Lee gives an overview of and simple instructions for ten types of breathwork, as well as discussing their various purposes and effects, and the relationships between them. This is interesting enough, but his approach to understanding breathwork completely changed my experience of it. He describes the book as an exploration of “sensed energy” and schemes of belief that work best for experiencing, cultivating and manipulating these subtle sensations. In particular, he frames breathwork in terms of the arousal and relaxation of sensed energy.

Transformational breathing produces within minutes a tingling within the hands and feet and a sense of energy surging around the body. Lee advises to simply witness this energy as it circulates and coalesces into definite sensations and emotions. Layers of unresolved emotion may surface and the high level of sensed energy helps them to resolve. So breathwork may untangle pain and discomfort from the past. Lee describes how to modulate the intensity of the breathwork to hover in the space between suppression of this unresolved material and its too intense activation, allowing a process of resolution to occur, rather than repression or re-traumatizing. I certainly experience intense emotions at times during breathwork, and the periods of “tantrum” and application of pressure to particular points on the body enable you to intensify and experience or release these intense emotions.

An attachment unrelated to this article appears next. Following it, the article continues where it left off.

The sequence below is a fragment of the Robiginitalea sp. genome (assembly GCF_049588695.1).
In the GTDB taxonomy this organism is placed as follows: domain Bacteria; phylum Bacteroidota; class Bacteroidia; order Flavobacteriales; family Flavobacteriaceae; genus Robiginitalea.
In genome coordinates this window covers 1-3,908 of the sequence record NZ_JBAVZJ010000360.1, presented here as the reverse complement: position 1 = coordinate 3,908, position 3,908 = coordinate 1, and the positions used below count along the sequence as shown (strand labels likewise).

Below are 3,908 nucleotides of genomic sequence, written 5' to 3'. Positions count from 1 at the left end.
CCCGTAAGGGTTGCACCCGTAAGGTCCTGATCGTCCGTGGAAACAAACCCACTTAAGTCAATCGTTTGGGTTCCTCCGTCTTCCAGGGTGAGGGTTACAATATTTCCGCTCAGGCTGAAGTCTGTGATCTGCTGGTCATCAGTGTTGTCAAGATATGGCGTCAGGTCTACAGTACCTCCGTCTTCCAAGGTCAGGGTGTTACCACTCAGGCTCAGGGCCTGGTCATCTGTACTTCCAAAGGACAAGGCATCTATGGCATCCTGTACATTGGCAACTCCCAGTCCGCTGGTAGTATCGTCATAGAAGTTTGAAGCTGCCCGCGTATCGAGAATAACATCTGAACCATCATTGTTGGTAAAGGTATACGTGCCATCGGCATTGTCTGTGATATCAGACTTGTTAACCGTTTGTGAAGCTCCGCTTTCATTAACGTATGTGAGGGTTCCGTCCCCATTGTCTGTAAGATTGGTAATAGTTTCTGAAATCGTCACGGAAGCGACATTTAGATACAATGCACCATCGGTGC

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Breathwork and altered states of consciousness

Until recently I had paid little attention to breathwork techniques for achieving non-ordinary states of consciousness.  I’ve done zen meditation for many years now, on and off, and spent quite a bit of time paying attention to the breath, counting the breath etc, but I had been somewhat sceptical of claims I had read that breathwork could induce psychedelic-like experiences.